Latest News from NPR

on:

NCPR is supported by:

 
Hourly Newscast
4 min., 45 sec.

Programs

Latest program rundown

Coming up:

Latest Features:
July 29, 2014 | NPR · House and Senate negotiators reached a compromise, $17 billion agreement to improve medical care for veterans. The deal comes in the final week before Congress leaves town for a monthlong recess.
 
July 29, 2014 | NPR · Washington Post reporter Liz Sly tells Renee Montagne that U.S. arms may be flowing to moderate Syrian rebels, but the aid seems to be too little too late to affect the course of the civil war.
 
AFP/Getty Images
July 28, 2014 | NPR · The militant group threatens to kill parents who immunize their children. As a result, polio has come roaring back in Pakistan. Eradication now hinges on whether the country can control the virus.
 

Latest program rundown

Coming up:

Latest Features:
Courtesy of Samaritan's Purse
July 29, 2014 | KERA · After caring for Ebola patients for several months in West Africa, Dr. Kent Brantly noticed last week that he had symptoms. The 33-year-old immediately put himself into a Liberian isolation ward.
 
July 29, 2014 | NPR · Virologist Thomas Geisbert has spent decades studying Ebola and other hemorrhagic fevers. He speaks to Audie Cornish about the current Ebola outbreak, the worst in history, and how it might be contained this time around.
 
July 29, 2014 | NPR · The Eid festival, which celebrates the end of Ramadan, serves as a time for visiting relatives and exchanging gifts. But one family's holiday in Gaza traces the death and displacement wrought by the war between Hamas and Israel.
 

Latest Saturday rundown




WE Saturday Feature

July 26, 2014 | NPR · Hezbollah has been a longtime ally of Hamas, but during this most recent conflict between Israel and Gaza they've taken a sideline role. NPR's Scott Simon talks to the BBC's Kim Ghattas in Beirut.
 

Latest Sunday rundown


WE Sunday Feature

July 27, 2014 | NPR · Fighting in Ukraine near the crash site of Malaysia Airlines Flight MH17 has international investigators staying away. NPR's Arun Rath talks with OSCE's Michael Bociurkiw about the investigation.
 

Latest program rundown

Coming up:

Colombia

Jul 10, 2014 — Juan Rendon was not a fan. Then he co-directed This Is Not a Ball, a documentary that took him to the slums of Brazil and to an amputee league in Sierra Leone.
Comments |
Jun 8, 2014 — It's a captivating story: A young girl is abandoned deep in the forest and survives for years with only the help of monkeys. But can it be believed? Anthropologist Barbara J. King has her doubts.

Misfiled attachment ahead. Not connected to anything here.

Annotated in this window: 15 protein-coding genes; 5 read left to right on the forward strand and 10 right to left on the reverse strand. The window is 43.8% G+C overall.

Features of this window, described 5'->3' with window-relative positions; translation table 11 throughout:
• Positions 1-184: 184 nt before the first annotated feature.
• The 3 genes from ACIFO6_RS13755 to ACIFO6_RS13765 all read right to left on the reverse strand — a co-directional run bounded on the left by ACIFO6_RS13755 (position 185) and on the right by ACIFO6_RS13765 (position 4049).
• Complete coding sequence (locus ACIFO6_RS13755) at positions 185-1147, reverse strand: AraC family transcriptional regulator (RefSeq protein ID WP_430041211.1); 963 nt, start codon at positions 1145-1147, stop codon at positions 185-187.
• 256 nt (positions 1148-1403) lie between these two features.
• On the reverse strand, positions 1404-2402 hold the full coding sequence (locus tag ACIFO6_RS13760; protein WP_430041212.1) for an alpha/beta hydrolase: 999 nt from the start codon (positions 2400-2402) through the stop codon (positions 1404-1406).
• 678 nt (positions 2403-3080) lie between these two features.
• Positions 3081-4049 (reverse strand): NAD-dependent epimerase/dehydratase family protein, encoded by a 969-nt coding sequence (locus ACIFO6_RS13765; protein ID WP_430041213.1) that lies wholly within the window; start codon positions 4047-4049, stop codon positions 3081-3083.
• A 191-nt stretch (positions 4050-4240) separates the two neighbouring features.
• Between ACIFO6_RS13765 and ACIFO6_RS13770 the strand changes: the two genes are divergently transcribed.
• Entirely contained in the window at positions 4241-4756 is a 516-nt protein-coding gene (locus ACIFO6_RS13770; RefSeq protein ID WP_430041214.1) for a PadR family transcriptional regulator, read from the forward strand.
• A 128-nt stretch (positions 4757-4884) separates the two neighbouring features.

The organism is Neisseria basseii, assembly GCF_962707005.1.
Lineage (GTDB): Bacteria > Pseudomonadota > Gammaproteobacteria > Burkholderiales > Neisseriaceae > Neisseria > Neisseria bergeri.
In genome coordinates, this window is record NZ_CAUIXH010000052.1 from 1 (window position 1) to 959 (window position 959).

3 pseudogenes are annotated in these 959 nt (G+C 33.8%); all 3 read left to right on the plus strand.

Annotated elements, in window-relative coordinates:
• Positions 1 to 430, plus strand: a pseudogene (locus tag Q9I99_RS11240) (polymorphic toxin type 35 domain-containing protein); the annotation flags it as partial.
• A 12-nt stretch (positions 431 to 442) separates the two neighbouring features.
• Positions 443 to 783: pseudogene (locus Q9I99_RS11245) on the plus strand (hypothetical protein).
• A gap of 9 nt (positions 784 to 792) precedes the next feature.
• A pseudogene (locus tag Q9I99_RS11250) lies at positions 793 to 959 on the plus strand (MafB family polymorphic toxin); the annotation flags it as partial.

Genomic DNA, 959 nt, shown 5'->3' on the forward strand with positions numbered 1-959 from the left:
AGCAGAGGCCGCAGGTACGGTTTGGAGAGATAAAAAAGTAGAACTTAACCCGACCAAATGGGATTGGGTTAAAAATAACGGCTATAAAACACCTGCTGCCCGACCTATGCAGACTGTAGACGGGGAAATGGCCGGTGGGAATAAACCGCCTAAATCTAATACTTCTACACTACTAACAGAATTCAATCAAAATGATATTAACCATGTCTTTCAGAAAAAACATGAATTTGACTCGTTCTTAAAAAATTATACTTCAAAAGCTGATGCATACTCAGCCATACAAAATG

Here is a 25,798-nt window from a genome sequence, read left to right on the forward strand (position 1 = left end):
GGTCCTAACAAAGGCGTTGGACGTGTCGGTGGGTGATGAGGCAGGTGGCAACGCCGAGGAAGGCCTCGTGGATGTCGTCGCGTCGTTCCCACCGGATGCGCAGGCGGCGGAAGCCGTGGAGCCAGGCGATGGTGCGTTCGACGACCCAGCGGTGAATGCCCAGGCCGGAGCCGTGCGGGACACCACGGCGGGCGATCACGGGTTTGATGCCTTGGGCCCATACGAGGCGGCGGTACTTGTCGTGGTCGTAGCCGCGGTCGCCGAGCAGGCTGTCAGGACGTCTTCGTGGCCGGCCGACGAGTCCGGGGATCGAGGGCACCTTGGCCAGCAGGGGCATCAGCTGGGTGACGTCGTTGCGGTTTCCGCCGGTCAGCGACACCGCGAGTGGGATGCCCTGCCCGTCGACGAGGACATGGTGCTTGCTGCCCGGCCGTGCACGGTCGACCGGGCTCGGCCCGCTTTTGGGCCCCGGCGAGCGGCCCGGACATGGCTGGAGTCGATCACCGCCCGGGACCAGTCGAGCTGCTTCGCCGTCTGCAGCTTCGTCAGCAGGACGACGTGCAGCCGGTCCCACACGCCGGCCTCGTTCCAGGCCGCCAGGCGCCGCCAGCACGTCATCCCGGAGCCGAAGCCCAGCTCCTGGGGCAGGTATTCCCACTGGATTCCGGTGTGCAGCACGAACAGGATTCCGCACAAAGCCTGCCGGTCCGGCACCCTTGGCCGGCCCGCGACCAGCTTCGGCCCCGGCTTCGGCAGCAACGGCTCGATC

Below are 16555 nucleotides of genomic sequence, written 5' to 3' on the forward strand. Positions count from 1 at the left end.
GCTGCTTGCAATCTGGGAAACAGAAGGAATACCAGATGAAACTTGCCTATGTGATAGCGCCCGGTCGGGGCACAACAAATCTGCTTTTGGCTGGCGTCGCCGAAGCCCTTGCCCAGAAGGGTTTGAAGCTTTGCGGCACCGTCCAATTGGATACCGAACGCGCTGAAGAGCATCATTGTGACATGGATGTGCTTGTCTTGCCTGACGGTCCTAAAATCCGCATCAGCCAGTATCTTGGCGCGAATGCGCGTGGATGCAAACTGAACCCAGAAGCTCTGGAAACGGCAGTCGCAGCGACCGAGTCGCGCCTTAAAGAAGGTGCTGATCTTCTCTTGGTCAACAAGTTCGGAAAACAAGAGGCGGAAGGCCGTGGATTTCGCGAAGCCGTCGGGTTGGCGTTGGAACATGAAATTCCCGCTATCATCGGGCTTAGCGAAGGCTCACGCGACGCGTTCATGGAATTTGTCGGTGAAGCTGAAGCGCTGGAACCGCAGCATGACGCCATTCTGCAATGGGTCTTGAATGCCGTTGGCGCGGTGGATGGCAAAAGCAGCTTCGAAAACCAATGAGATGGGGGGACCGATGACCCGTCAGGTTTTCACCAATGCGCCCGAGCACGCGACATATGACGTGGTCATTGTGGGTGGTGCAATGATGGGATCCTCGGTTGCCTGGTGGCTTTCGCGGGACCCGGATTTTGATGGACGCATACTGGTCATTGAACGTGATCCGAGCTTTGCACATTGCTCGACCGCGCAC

Comments |
Jun 8, 2014 — Meanwhile, during peace talks in Cuba, the government and rebels have agreed to set up a truth commission to investigate the victims of the five-decade long conflict.
Comments |
Apr 17, 2014 — The Colombian-born author of One Hundred Years of Solitude had been in failing health for some time.
Comments |
Feb 25, 2014 — Clara Rojas spent six years as a captive of Colombian guerrillas. During that time, she nearly died during childbirth and her son was then taken away by the rebels. Now she's running for Congress.
Launch in player | Comments |
Jun 13, 2013 — The Colombian city was the world's murder capital in the 1990s, but it managed to turn its fortunes around. Homicides were cut by 80 percent and made big gains on a number of fronts. But the city still faces many challenges in a region plagued by violence.
Launch in player | Comments |
Jun 9, 2013 — Women have made significant gains across Latin America. But sexual violence against women remains a pervasive problem. As part of NPR's series on violence in Latin America, we're looking at the problem in Colombia, where decades of war made women extremely vulnerable.
Launch in player | Comments |
May 30, 2013 — Colombia's FARC rebels are engaged in peace talks with the government, but the group is also stepping up recruitment of child soldiers. Thousands of children may have become rebels in recent years, and efforts are underway to rehabilitate some of them.
Launch in player | Comments |
Jun 18, 2012 — The police general also worked as the security chief for former Colombian president Álvaro Uribe.
Comments |
Apr 24, 2012 — Secret Service agents and U.S. military personnel allegedly cavorted with prostitutes in Cartagena, Colombia, earlier this month.
Comments |
more Colombia from NPR